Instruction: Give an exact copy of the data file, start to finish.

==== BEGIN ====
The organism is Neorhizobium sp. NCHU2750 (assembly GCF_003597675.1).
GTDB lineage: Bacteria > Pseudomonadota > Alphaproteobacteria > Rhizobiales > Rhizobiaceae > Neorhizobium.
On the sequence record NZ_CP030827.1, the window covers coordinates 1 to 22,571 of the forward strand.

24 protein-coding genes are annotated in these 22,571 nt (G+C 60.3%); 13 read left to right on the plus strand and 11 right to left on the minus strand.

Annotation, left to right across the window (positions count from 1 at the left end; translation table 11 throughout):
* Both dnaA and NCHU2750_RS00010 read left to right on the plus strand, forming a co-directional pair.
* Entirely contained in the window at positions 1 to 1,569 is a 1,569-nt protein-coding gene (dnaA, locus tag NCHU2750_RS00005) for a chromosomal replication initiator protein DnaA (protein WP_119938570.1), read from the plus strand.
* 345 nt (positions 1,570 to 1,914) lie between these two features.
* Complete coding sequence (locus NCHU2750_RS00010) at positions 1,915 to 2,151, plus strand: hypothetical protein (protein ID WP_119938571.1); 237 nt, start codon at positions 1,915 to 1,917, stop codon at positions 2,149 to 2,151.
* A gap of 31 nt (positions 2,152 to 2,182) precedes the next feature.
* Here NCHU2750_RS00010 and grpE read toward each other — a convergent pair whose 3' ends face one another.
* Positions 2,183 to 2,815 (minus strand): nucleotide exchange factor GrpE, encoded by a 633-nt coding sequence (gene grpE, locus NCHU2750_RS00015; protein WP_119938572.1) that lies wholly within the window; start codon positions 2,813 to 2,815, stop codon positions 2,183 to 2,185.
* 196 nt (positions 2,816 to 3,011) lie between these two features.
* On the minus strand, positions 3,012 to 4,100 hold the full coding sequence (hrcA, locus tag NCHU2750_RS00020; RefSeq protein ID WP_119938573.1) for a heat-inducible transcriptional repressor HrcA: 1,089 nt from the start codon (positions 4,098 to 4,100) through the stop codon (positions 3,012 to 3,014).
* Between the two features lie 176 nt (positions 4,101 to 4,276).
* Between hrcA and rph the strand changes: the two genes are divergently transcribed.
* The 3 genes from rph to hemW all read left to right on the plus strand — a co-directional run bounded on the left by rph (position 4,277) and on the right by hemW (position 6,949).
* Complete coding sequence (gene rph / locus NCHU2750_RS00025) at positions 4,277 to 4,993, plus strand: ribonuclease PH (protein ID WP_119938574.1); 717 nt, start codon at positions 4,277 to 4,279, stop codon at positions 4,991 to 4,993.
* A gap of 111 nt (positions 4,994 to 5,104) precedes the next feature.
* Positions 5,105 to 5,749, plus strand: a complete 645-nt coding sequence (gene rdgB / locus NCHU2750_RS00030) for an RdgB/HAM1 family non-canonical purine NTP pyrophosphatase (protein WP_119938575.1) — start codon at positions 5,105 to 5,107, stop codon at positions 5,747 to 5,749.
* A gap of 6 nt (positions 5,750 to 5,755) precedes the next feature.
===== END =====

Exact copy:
The organism is Neorhizobium sp. NCHU2750 (assembly GCF_003597675.1).
GTDB lineage: Bacteria > Pseudomonadota > Alphaproteobacteria > Rhizobiales > Rhizobiaceae > Neorhizobium.
On the sequence record NZ_CP030827.1, the window covers coordinates 1 to 22,571 of the forward strand.

24 protein-coding genes are annotated in these 22,571 nt (G+C 60.3%); 13 read left to right on the plus strand and 11 right to left on the minus strand.

Annotation, left to right across the window (positions count from 1 at the left end; translation table 11 throughout):
* Both dnaA and NCHU2750_RS00010 read left to right on the plus strand, forming a co-directional pair.
* Entirely contained in the window at positions 1 to 1,569 is a 1,569-nt protein-coding gene (dnaA, locus tag NCHU2750_RS00005) for a chromosomal replication initiator protein DnaA (protein WP_119938570.1), read from the plus strand.
* 345 nt (positions 1,570 to 1,914) lie between these two features.
* Complete coding sequence (locus NCHU2750_RS00010) at positions 1,915 to 2,151, plus strand: hypothetical protein (protein ID WP_119938571.1); 237 nt, start codon at positions 1,915 to 1,917, stop codon at positions 2,149 to 2,151.
* A gap of 31 nt (positions 2,152 to 2,182) precedes the next feature.
* Here NCHU2750_RS00010 and grpE read toward each other — a convergent pair whose 3' ends face one another.
* Positions 2,183 to 2,815 (minus strand): nucleotide exchange factor GrpE, encoded by a 633-nt coding sequence (gene grpE, locus NCHU2750_RS00015; protein WP_119938572.1) that lies wholly within the window; start codon positions 2,813 to 2,815, stop codon positions 2,183 to 2,185.
* 196 nt (positions 2,816 to 3,011) lie between these two features.
* On the minus strand, positions 3,012 to 4,100 hold the full coding sequence (hrcA, locus tag NCHU2750_RS00020; RefSeq protein ID WP_119938573.1) for a heat-inducible transcriptional repressor HrcA: 1,089 nt from the start codon (positions 4,098 to 4,100) through the stop codon (positions 3,012 to 3,014).
* Between the two features lie 176 nt (positions 4,101 to 4,276).
* Between hrcA and rph the strand changes: the two genes are divergently transcribed.
* The 3 genes from rph to hemW all read left to right on the plus strand — a co-directional run bounded on the left by rph (position 4,277) and on the right by hemW (position 6,949).
* Complete coding sequence (gene rph / locus NCHU2750_RS00025) at positions 4,277 to 4,993, plus strand: ribonuclease PH (protein ID WP_119938574.1); 717 nt, start codon at positions 4,277 to 4,279, stop codon at positions 4,991 to 4,993.
* A gap of 111 nt (positions 4,994 to 5,104) precedes the next feature.
* Positions 5,105 to 5,749, plus strand: a complete 645-nt coding sequence (gene rdgB / locus NCHU2750_RS00030) for an RdgB/HAM1 family non-canonical purine NTP pyrophosphatase (protein WP_119938575.1) — start codon at positions 5,105 to 5,107, stop codon at positions 5,747 to 5,749.
* A gap of 6 nt (positions 5,750 to 5,755) precedes the next feature.